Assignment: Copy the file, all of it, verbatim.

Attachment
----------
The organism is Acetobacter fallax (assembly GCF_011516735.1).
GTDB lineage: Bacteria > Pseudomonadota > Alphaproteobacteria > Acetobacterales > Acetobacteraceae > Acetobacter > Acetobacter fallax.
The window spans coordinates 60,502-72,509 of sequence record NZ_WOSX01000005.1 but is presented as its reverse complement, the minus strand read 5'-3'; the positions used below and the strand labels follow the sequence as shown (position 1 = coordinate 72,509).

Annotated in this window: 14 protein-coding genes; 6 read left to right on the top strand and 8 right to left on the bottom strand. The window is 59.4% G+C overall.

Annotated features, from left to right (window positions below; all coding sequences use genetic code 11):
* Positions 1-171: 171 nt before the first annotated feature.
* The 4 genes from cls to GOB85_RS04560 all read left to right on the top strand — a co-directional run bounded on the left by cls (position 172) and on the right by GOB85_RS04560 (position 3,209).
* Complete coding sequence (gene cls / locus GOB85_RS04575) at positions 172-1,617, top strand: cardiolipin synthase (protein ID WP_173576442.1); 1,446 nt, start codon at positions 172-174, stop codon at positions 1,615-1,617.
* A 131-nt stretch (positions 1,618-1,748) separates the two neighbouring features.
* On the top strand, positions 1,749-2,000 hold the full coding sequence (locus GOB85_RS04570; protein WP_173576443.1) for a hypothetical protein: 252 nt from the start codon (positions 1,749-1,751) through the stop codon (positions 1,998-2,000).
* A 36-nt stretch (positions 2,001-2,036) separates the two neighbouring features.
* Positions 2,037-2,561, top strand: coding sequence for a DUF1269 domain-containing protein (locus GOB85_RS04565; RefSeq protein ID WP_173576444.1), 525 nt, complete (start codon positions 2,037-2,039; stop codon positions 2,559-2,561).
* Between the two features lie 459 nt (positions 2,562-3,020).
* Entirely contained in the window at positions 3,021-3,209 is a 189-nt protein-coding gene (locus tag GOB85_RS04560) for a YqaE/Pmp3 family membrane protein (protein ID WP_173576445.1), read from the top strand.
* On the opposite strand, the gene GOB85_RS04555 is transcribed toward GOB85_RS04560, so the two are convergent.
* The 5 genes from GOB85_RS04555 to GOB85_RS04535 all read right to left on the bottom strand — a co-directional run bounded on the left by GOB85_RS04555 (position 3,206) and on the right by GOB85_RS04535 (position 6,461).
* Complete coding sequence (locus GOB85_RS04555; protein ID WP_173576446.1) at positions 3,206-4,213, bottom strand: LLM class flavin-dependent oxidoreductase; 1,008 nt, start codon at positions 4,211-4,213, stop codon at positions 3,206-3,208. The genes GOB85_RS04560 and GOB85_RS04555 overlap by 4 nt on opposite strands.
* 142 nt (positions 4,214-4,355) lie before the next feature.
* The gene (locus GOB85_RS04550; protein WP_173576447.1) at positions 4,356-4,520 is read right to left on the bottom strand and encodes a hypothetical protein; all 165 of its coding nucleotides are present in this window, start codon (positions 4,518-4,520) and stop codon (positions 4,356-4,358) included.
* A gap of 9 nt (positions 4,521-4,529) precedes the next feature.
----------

The organism is Acetobacter fallax (assembly GCF_011516735.1).
GTDB lineage: Bacteria > Pseudomonadota > Alphaproteobacteria > Acetobacterales > Acetobacteraceae > Acetobacter > Acetobacter fallax.
The window spans coordinates 60,502-72,509 of sequence record NZ_WOSX01000005.1 but is presented as its reverse complement, the minus strand read 5'-3'; the positions used below and the strand labels follow the sequence as shown (position 1 = coordinate 72,509).

Annotated in this window: 14 protein-coding genes; 6 read left to right on the top strand and 8 right to left on the bottom strand. The window is 59.4% G+C overall.

Annotated features, from left to right (window positions below; all coding sequences use genetic code 11):
* Positions 1-171: 171 nt before the first annotated feature.
* The 4 genes from cls to GOB85_RS04560 all read left to right on the top strand — a co-directional run bounded on the left by cls (position 172) and on the right by GOB85_RS04560 (position 3,209).
* Complete coding sequence (gene cls / locus GOB85_RS04575) at positions 172-1,617, top strand: cardiolipin synthase (protein ID WP_173576442.1); 1,446 nt, start codon at positions 172-174, stop codon at positions 1,615-1,617.
* A 131-nt stretch (positions 1,618-1,748) separates the two neighbouring features.
* On the top strand, positions 1,749-2,000 hold the full coding sequence (locus GOB85_RS04570; protein WP_173576443.1) for a hypothetical protein: 252 nt from the start codon (positions 1,749-1,751) through the stop codon (positions 1,998-2,000).
* A 36-nt stretch (positions 2,001-2,036) separates the two neighbouring features.
* Positions 2,037-2,561, top strand: coding sequence for a DUF1269 domain-containing protein (locus GOB85_RS04565; RefSeq protein ID WP_173576444.1), 525 nt, complete (start codon positions 2,037-2,039; stop codon positions 2,559-2,561).
* Between the two features lie 459 nt (positions 2,562-3,020).
* Entirely contained in the window at positions 3,021-3,209 is a 189-nt protein-coding gene (locus tag GOB85_RS04560) for a YqaE/Pmp3 family membrane protein (protein ID WP_173576445.1), read from the top strand.
* On the opposite strand, the gene GOB85_RS04555 is transcribed toward GOB85_RS04560, so the two are convergent.
* The 5 genes from GOB85_RS04555 to GOB85_RS04535 all read right to left on the bottom strand — a co-directional run bounded on the left by GOB85_RS04555 (position 3,206) and on the right by GOB85_RS04535 (position 6,461).
* Complete coding sequence (locus GOB85_RS04555; protein ID WP_173576446.1) at positions 3,206-4,213, bottom strand: LLM class flavin-dependent oxidoreductase; 1,008 nt, start codon at positions 4,211-4,213, stop codon at positions 3,206-3,208. The genes GOB85_RS04560 and GOB85_RS04555 overlap by 4 nt on opposite strands.
* 142 nt (positions 4,214-4,355) lie before the next feature.
* The gene (locus GOB85_RS04550; protein WP_173576447.1) at positions 4,356-4,520 is read right to left on the bottom strand and encodes a hypothetical protein; all 165 of its coding nucleotides are present in this window, start codon (positions 4,518-4,520) and stop codon (positions 4,356-4,358) included.
* A gap of 9 nt (positions 4,521-4,529) precedes the next feature.